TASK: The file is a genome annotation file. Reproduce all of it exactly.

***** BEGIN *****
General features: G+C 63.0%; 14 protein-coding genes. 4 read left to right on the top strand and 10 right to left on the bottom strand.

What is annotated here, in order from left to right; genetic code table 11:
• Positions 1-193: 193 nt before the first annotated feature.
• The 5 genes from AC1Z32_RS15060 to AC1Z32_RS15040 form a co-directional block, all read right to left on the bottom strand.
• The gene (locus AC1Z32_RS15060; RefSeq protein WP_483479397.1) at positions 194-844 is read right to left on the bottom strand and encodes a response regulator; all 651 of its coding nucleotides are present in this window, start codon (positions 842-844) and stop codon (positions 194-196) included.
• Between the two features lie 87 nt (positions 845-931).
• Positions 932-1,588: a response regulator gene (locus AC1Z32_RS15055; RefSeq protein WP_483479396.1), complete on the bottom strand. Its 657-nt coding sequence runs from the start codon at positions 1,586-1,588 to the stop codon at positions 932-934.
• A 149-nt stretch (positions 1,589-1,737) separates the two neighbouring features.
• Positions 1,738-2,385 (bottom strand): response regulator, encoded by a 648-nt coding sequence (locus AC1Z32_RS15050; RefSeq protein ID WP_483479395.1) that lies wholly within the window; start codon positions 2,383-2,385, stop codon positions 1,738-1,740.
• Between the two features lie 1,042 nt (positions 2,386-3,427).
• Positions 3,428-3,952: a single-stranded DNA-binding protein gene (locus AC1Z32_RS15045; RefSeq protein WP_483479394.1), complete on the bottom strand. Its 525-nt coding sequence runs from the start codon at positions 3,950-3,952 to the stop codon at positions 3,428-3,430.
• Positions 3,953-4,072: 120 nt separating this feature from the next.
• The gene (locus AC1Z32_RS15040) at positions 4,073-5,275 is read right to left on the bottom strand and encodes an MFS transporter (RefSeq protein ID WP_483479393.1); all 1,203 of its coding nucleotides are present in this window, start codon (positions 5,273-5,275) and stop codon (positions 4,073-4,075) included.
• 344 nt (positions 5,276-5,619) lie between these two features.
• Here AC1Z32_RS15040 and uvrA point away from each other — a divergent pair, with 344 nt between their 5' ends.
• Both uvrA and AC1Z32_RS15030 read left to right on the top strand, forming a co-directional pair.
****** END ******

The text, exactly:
General features: G+C 63.0%; 14 protein-coding genes. 4 read left to right on the top strand and 10 right to left on the bottom strand.

What is annotated here, in order from left to right; genetic code table 11:
• Positions 1-193: 193 nt before the first annotated feature.
• The 5 genes from AC1Z32_RS15060 to AC1Z32_RS15040 form a co-directional block, all read right to left on the bottom strand.
• The gene (locus AC1Z32_RS15060; RefSeq protein WP_483479397.1) at positions 194-844 is read right to left on the bottom strand and encodes a response regulator; all 651 of its coding nucleotides are present in this window, start codon (positions 842-844) and stop codon (positions 194-196) included.
• Between the two features lie 87 nt (positions 845-931).
• Positions 932-1,588: a response regulator gene (locus AC1Z32_RS15055; RefSeq protein WP_483479396.1), complete on the bottom strand. Its 657-nt coding sequence runs from the start codon at positions 1,586-1,588 to the stop codon at positions 932-934.
• A 149-nt stretch (positions 1,589-1,737) separates the two neighbouring features.
• Positions 1,738-2,385 (bottom strand): response regulator, encoded by a 648-nt coding sequence (locus AC1Z32_RS15050; RefSeq protein ID WP_483479395.1) that lies wholly within the window; start codon positions 2,383-2,385, stop codon positions 1,738-1,740.
• Between the two features lie 1,042 nt (positions 2,386-3,427).
• Positions 3,428-3,952: a single-stranded DNA-binding protein gene (locus AC1Z32_RS15045; RefSeq protein WP_483479394.1), complete on the bottom strand. Its 525-nt coding sequence runs from the start codon at positions 3,950-3,952 to the stop codon at positions 3,428-3,430.
• Positions 3,953-4,072: 120 nt separating this feature from the next.
• The gene (locus AC1Z32_RS15040) at positions 4,073-5,275 is read right to left on the bottom strand and encodes an MFS transporter (RefSeq protein ID WP_483479393.1); all 1,203 of its coding nucleotides are present in this window, start codon (positions 5,273-5,275) and stop codon (positions 4,073-4,075) included.
• 344 nt (positions 5,276-5,619) lie between these two features.
• Here AC1Z32_RS15040 and uvrA point away from each other — a divergent pair, with 344 nt between their 5' ends.
• Both uvrA and AC1Z32_RS15030 read left to right on the top strand, forming a co-directional pair.